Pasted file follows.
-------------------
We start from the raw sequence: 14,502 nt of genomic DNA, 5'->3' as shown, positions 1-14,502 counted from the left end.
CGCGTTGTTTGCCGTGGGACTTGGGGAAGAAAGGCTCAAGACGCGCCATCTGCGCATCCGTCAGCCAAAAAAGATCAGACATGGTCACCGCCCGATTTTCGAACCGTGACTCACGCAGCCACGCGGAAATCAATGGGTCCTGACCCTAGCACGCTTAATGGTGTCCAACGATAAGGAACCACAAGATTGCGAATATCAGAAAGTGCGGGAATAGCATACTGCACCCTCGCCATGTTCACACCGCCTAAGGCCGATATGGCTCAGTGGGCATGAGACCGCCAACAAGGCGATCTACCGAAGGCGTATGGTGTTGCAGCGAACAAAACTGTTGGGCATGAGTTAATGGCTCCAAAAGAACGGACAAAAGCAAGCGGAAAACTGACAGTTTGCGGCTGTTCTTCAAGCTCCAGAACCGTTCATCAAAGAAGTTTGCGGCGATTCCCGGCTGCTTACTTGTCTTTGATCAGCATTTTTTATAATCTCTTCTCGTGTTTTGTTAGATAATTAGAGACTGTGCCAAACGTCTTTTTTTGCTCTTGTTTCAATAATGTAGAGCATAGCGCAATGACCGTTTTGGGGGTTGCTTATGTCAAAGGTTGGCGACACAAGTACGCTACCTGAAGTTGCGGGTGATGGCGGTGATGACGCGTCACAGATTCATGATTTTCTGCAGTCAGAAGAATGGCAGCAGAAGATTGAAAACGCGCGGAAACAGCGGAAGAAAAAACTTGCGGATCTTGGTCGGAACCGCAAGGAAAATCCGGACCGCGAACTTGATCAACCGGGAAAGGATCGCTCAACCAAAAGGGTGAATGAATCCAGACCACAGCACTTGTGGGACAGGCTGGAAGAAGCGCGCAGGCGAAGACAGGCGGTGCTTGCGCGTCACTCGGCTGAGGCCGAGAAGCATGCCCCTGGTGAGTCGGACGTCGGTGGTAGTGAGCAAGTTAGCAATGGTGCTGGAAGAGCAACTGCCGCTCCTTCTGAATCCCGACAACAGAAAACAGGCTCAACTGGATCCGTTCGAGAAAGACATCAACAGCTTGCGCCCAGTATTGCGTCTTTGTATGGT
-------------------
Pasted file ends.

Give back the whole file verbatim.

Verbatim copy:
We start from the raw sequence: 14,502 nt of genomic DNA, 5'->3' as shown, positions 1-14,502 counted from the left end.
CGCGTTGTTTGCCGTGGGACTTGGGGAAGAAAGGCTCAAGACGCGCCATCTGCGCATCCGTCAGCCAAAAAAGATCAGACATGGTCACCGCCCGATTTTCGAACCGTGACTCACGCAGCCACGCGGAAATCAATGGGTCCTGACCCTAGCACGCTTAATGGTGTCCAACGATAAGGAACCACAAGATTGCGAATATCAGAAAGTGCGGGAATAGCATACTGCACCCTCGCCATGTTCACACCGCCTAAGGCCGATATGGCTCAGTGGGCATGAGACCGCCAACAAGGCGATCTACCGAAGGCGTATGGTGTTGCAGCGAACAAAACTGTTGGGCATGAGTTAATGGCTCCAAAAGAACGGACAAAAGCAAGCGGAAAACTGACAGTTTGCGGCTGTTCTTCAAGCTCCAGAACCGTTCATCAAAGAAGTTTGCGGCGATTCCCGGCTGCTTACTTGTCTTTGATCAGCATTTTTTATAATCTCTTCTCGTGTTTTGTTAGATAATTAGAGACTGTGCCAAACGTCTTTTTTTGCTCTTGTTTCAATAATGTAGAGCATAGCGCAATGACCGTTTTGGGGGTTGCTTATGTCAAAGGTTGGCGACACAAGTACGCTACCTGAAGTTGCGGGTGATGGCGGTGATGACGCGTCACAGATTCATGATTTTCTGCAGTCAGAAGAATGGCAGCAGAAGATTGAAAACGCGCGGAAACAGCGGAAGAAAAAACTTGCGGATCTTGGTCGGAACCGCAAGGAAAATCCGGACCGCGAACTTGATCAACCGGGAAAGGATCGCTCAACCAAAAGGGTGAATGAATCCAGACCACAGCACTTGTGGGACAGGCTGGAAGAAGCGCGCAGGCGAAGACAGGCGGTGCTTGCGCGTCACTCGGCTGAGGCCGAGAAGCATGCCCCTGGTGAGTCGGACGTCGGTGGTAGTGAGCAAGTTAGCAATGGTGCTGGAAGAGCAACTGCCGCTCCTTCTGAATCCCGACAACAGAAAACAGGCTCAACTGGATCCGTTCGAGAAAGACATCAACAGCTTGCGCCCAGTATTGCGTCTTTGTATGGT